When the VIX Matters and When it Doesn’t

We have been getting a lot of questions about the CBOE Volatility Index (CBOE:VIX) these days as it hovers at multi-year lows. Is that a bad thing? Does that mean that traders are over-confident and the market is due for a correction? The answer to both questions is that all by itself, the VIX is not really giving us a lot of new information. The VIX can stay low for quite a while and often does in a strong bull market.

However, if we look just a little deeper beyond the day-to-day index value, there is some useful information coming from the VIX that should make a difference in our trading. Right now, we are watching for changes in two areas – short-term expected volatility and long term versus short term expectations. These are important concepts to understand because it will affect how we select trades and how long we want to hold them.

Short-Term Expected Volatility

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The VIX itself is a complicated calculation but it is essentially an annualized estimate of price volatility for the S&P 500 over the next 30 days. If the VIX is currently at 13.96, then traders expect volatility of +/- 4% (13.96%/ √ 12  =4%) over the next 30 days. However, it is really important to understand that this expectation is not for at least 4% or exactly 4% but that volatility won’t be more than 4%. You can see this range in the chart at right.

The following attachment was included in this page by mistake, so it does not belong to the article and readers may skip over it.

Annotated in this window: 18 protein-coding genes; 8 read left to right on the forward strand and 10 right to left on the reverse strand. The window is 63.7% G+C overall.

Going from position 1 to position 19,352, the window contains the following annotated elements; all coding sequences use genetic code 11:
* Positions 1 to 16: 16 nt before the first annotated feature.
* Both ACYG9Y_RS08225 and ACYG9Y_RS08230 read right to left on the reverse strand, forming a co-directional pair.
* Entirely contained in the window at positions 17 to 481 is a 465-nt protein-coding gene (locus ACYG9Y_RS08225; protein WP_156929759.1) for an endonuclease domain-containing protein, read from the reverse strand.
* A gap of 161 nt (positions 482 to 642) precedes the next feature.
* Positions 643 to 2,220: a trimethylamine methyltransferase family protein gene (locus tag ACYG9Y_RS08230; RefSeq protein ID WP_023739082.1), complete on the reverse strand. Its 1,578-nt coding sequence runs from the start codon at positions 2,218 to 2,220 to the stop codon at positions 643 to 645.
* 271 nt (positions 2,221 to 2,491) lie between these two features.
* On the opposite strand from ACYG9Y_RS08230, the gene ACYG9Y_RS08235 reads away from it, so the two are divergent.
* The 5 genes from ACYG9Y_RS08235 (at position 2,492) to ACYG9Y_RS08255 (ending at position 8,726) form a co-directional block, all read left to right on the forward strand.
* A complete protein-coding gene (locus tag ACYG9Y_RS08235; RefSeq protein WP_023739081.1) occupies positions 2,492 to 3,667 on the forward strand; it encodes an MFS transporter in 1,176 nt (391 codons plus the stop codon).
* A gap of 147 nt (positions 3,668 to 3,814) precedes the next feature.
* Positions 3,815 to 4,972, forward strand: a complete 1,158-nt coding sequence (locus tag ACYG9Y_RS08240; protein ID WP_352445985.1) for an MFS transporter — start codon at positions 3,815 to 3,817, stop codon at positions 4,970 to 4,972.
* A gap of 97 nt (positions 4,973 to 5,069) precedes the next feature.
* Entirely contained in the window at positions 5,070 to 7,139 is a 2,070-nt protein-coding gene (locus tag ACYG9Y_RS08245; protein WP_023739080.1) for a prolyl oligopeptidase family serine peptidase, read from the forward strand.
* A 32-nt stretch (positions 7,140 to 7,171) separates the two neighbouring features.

As you can see, the lower bound right now is roughly equal to support based on September’s highs. As long as expected volatility stays at that level or very near to it, we shouldn’t anticipate a major change to the trend. Could stocks correct a little? Sure, but it’s not likely to change the major trend. Therefore, bearish opportunities should be evaluated very carefully and bullish trades on support bounces should be the priority.

Long-Term Versus Short-Term Volatility

The VIX has a longer-term cousin known as the S&P 500 3-Month Volatility Index (CBOE:VXV)that measures annualized volatility expectations 90 days in the future. The VXV and VIX will be highly correlated but the rate of change between the two will vary. For example, during December the two indexes were nearly equal, which is generally a very bullish sign. We saw that bullishness materialize in January – making this one of the best Januaries on record. However, when the difference between the two grows extreme, we see that as a very bearish signal.

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We do need to watch that relationship because it can alert us to the risk of sudden shifts in investor sentiment to the downside. In the chart, you can see the VIX (red and green) versus the VXV (black and white) and a relative strength comparison between the two (red line) – this chart can be used to evaluate the risk of sudden changes in sentiment.


The graph basically shows when short-term expectations became overconfident compared to longer-term estimates. Little spikes in the relative strength graph to the downside in March and August last year accurately predicted a downturn in the market. Recently, we saw a decline in that indicator that was similar but not quite as severe. We aren’t too worried about it yet, but a break of the trendline we have drawn here would likely be a signal that investors are nervous. In the meantime, the upward trend of this indicator is a confirmation of a relatively bullish market.

John Jagerson and S. Wade Hansen are co-founders of LearningMarkets.com, as well as the co-editors of SlingShot Trader, a trading service designed to help you make options profits by trading the news.  Get in on the next trade and get 1 free month today by clicking here.

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